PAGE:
• The full tabulated command docker images gives back:
$ docker images

REPOSITORY                   TAG         IMAGE ID            CREATED             VIRTUAL SIZE
<none>                       <none>      65a9e3ef7171        3 weeks ago         1.592 GB
<none>                       <none>      7c01ca6c30f2        3 weeks ago         11.1 MB
<none>                       <none>      9518620e6a0e        3 weeks ago         7.426 MB
<none>                       <none>      430707ee7fe8        3 weeks ago         7.426 MB
boot2docker/boot2docker      latest      1dbd7ebffe31        3 weeks ago         1.592 GB
spaceghost/tinycore-x86_64   5.4         f47686df00df        7 weeks ago         11.1 MB
durdn/bithub                 latest      df1e39df8dbf        8 weeks ago         100.9 MB
<none>                       <none>      c5e6cf38d985        8 weeks ago         100.9 MB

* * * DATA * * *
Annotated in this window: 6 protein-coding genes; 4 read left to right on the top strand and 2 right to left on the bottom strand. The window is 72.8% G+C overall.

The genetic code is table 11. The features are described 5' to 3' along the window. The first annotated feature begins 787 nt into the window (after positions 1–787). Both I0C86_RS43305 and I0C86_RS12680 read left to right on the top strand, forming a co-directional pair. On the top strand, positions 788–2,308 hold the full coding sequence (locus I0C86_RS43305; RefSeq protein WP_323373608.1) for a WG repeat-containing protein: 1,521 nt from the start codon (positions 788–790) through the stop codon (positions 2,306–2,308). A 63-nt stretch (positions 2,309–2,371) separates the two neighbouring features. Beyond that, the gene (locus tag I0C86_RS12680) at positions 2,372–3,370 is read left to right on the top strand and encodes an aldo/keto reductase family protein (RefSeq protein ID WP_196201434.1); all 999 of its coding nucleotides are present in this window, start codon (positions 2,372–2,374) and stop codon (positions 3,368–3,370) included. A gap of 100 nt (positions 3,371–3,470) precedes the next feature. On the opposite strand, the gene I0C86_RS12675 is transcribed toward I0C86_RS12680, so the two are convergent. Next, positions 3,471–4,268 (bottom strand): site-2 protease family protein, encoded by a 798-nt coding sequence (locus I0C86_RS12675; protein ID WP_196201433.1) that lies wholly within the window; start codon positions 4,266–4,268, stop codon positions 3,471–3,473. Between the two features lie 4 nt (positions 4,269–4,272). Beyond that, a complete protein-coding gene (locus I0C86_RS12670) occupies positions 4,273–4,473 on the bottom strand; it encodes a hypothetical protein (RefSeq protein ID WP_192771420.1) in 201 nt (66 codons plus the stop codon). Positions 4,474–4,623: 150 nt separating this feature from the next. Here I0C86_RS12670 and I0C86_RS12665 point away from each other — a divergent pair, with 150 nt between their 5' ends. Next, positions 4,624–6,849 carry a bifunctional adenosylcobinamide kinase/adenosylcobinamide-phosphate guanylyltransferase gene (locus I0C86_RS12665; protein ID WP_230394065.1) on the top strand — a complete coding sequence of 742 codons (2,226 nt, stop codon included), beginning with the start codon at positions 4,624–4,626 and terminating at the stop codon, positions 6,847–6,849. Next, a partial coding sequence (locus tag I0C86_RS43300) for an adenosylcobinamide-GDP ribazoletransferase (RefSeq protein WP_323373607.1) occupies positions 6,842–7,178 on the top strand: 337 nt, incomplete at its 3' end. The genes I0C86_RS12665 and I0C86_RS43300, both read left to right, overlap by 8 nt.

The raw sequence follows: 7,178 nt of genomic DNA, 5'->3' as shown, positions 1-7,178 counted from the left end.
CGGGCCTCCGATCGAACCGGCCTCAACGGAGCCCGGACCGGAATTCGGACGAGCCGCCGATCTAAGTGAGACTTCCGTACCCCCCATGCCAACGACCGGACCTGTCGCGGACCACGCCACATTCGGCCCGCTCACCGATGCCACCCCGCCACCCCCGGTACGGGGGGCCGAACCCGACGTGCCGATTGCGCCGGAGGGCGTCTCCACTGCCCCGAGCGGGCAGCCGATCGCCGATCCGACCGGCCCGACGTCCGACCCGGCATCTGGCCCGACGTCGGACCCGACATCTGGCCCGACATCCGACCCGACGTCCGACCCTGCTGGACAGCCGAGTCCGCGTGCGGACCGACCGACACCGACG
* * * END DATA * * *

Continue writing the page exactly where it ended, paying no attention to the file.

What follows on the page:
nginx                        latest      e426f6ef897e        12 weeks ago        100.2 MB
zoobab/tinycore-x64          latest      8cdd417ec611        8 months ago        7.426 MB
scratch                      latest      511136ea3c5a        20 months ago       0 B
  • With the previous newt col function I can get all the image ids like this:
$ docker images | col 3

IMAGE
65a9e3ef7171
7c01ca6c30f2
9518620e6a0e
430707ee7fe8
1dbd7ebffe31
f47686df00df
df1e39df8dbf
c5e6cf38d985
e426f6ef897e
8cdd417ec611
511136ea3c5a
  • Now we are close I can almost remove them all with:
docker images | col 3 | xargs

IMAGE 65a9e3ef7171 7c01ca6c30f2 9518620e6a0e 430707ee7fe8 1dbd7ebffe31 f47686df00df df1e39df8dbf c5e6cf38d985 e426f6ef897e 8cdd417ec611 511136ea3c5a
  • But there is that spurious "IMAGE" which I'd like to, well, skip:
docker images | col 3 | xargs | skip 1

65a9e3ef7171 7c01ca6c30f2 9518620e6a0e 430707ee7fe8 1dbd7ebffe31 f47686df00df df1e39df8dbf c5e6cf38d985 e426f6ef897e 8cdd417ec611 511136ea3c5a